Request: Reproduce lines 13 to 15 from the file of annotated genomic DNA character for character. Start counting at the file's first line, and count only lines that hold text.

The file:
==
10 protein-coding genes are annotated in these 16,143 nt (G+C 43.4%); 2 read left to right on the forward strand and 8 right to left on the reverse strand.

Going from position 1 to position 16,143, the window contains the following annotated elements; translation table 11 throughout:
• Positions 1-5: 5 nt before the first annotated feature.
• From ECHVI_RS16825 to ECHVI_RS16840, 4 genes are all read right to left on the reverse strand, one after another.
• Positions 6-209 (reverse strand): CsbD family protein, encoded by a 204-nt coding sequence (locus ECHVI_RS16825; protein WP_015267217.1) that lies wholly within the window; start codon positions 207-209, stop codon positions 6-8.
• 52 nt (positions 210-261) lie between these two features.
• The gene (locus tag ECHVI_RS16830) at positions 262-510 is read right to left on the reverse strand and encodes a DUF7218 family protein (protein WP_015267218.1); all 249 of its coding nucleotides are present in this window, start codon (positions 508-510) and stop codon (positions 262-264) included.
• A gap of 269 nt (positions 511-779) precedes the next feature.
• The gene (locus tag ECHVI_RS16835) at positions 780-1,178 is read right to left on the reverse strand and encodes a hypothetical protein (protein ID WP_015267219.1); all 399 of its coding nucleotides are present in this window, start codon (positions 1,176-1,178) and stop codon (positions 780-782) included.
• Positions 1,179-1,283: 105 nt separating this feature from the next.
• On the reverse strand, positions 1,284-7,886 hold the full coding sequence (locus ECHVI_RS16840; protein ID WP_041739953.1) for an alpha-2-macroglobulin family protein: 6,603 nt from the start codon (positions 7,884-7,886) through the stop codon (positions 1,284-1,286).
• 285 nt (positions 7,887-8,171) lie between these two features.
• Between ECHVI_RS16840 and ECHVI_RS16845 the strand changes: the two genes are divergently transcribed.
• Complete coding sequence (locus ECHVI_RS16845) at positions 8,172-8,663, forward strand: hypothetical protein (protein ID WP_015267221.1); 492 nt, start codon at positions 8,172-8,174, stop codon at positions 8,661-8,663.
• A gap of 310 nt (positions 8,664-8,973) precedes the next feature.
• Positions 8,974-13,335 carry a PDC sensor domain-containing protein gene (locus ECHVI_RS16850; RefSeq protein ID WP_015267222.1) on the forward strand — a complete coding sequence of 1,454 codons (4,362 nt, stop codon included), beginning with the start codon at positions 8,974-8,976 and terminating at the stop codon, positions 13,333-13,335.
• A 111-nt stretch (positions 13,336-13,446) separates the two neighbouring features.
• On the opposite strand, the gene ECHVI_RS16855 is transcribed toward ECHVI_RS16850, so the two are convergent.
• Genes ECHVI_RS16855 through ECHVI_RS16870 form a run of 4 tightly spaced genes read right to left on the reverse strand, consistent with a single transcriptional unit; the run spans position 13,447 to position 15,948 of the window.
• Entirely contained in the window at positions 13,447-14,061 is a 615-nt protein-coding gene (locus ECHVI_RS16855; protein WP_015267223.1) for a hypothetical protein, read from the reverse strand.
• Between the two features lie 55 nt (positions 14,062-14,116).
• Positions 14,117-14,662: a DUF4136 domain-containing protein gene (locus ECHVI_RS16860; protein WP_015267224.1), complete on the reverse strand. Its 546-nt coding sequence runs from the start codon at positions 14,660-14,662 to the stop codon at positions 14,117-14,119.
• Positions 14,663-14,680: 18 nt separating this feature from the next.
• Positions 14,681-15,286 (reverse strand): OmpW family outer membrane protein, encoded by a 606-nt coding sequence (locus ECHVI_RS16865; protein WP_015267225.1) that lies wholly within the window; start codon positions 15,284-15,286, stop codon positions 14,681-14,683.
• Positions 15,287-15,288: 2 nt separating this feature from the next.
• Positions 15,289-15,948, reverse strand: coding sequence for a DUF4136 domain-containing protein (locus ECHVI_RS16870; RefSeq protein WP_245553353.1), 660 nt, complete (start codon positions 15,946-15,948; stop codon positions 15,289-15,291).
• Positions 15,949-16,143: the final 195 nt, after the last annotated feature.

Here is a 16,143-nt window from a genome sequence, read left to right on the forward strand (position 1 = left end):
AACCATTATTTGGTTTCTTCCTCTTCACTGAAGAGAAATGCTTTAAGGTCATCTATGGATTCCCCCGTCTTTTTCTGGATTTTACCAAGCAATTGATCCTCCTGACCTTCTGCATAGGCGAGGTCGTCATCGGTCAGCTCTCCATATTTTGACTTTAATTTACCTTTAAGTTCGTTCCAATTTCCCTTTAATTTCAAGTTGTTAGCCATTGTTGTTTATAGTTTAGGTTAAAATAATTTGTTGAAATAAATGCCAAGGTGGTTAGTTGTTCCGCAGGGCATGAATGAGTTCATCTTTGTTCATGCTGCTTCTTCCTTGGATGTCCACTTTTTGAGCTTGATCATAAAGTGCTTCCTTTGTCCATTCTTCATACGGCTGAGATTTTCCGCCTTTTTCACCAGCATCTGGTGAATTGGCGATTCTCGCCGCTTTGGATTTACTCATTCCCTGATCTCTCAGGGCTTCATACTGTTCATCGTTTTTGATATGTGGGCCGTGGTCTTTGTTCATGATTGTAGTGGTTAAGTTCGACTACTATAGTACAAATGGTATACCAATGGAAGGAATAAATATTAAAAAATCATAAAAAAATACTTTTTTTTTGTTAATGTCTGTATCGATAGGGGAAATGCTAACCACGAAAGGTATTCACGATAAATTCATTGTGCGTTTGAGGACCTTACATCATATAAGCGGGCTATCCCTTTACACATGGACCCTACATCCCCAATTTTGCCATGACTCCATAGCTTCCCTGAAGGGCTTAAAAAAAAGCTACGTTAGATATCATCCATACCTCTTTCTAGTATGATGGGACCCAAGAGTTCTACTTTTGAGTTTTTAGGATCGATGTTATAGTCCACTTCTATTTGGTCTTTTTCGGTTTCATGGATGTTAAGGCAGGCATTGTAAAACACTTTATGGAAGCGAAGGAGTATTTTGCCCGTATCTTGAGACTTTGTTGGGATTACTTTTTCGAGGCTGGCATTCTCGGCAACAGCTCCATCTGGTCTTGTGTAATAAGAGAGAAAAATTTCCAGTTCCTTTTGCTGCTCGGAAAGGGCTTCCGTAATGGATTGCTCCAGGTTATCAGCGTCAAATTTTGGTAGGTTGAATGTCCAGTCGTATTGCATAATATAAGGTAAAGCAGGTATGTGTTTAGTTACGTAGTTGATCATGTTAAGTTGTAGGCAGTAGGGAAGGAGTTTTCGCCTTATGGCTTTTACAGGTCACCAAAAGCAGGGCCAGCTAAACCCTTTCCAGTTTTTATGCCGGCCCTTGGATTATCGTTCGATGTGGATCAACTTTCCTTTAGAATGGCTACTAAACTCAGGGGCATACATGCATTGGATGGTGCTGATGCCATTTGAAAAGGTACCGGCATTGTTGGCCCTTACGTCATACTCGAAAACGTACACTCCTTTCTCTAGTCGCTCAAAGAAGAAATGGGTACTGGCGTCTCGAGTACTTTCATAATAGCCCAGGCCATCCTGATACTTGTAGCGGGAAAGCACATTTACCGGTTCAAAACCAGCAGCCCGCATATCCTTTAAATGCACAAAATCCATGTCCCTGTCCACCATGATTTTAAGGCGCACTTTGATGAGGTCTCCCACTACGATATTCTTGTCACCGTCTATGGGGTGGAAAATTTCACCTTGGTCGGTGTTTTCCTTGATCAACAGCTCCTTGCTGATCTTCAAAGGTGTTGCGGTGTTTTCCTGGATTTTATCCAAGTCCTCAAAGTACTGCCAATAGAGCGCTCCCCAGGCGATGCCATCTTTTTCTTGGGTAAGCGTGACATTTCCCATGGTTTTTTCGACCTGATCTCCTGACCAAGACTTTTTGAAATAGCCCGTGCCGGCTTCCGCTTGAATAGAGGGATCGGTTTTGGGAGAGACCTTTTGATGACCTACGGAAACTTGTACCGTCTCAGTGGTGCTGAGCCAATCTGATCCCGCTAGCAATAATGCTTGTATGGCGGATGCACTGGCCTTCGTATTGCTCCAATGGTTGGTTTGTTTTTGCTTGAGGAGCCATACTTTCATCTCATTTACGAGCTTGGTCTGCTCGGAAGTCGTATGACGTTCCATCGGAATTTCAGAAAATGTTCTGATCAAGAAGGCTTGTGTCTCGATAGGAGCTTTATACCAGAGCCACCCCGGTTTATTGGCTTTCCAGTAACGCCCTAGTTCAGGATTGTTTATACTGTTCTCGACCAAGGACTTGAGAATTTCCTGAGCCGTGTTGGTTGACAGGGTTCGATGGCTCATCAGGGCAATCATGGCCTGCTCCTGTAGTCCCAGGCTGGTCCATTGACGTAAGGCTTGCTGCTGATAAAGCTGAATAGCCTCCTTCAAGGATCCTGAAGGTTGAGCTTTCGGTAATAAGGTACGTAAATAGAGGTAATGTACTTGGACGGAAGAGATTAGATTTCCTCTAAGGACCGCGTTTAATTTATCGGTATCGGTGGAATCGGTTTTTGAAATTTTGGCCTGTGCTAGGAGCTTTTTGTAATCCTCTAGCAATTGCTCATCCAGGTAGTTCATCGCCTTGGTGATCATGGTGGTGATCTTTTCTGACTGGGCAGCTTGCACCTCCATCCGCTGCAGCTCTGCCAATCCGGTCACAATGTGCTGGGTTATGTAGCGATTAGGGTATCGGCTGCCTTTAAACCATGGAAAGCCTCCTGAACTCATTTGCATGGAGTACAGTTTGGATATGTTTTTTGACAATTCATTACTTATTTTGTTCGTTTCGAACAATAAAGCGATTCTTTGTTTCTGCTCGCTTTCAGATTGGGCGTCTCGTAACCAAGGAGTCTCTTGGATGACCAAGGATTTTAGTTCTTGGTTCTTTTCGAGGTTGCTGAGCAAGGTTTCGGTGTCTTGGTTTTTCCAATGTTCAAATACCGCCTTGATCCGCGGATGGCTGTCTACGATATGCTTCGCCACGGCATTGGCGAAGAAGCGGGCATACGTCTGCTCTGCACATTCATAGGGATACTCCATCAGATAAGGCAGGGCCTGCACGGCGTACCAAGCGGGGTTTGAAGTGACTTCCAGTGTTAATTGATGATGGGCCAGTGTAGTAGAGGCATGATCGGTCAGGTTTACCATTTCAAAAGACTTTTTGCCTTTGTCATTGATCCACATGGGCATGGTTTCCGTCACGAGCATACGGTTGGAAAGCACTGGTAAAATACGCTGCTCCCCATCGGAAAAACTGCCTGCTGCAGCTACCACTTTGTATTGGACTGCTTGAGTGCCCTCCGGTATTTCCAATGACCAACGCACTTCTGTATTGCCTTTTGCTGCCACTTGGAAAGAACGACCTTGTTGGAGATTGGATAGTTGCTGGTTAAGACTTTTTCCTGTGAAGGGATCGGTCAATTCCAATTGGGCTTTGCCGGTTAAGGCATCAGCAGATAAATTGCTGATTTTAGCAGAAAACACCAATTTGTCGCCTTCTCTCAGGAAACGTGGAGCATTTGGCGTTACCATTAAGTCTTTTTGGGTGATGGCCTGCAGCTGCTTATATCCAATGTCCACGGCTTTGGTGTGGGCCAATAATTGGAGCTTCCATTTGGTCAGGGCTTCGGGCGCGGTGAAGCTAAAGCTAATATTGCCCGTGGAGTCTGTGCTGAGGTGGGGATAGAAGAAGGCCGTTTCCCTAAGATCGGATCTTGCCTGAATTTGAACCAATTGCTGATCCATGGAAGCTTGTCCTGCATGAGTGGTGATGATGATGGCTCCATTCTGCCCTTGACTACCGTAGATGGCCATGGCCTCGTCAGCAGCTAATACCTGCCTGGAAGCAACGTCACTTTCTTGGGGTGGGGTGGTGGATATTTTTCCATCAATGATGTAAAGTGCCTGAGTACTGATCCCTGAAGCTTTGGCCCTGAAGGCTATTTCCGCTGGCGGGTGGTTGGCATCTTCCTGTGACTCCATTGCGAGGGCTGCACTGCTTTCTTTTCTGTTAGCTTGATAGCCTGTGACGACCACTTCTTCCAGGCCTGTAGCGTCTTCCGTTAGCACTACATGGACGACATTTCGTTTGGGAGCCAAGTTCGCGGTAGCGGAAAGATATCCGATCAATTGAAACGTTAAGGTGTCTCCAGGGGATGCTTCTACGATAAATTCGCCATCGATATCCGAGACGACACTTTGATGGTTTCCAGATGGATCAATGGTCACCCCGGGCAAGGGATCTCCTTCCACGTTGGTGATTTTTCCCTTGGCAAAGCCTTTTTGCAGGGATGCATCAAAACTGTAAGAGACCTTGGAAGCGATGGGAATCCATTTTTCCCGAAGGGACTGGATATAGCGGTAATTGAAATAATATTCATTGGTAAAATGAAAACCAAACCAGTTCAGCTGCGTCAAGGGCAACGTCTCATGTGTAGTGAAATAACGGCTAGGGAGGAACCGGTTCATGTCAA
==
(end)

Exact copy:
• Between ECHVI_RS16840 and ECHVI_RS16845 the strand changes: the two genes are divergently transcribed.
• Complete coding sequence (locus ECHVI_RS16845) at positions 8,172-8,663, forward strand: hypothetical protein (protein ID WP_015267221.1); 492 nt, start codon at positions 8,172-8,174, stop codon at positions 8,661-8,663.
• A gap of 310 nt (positions 8,664-8,973) precedes the next feature.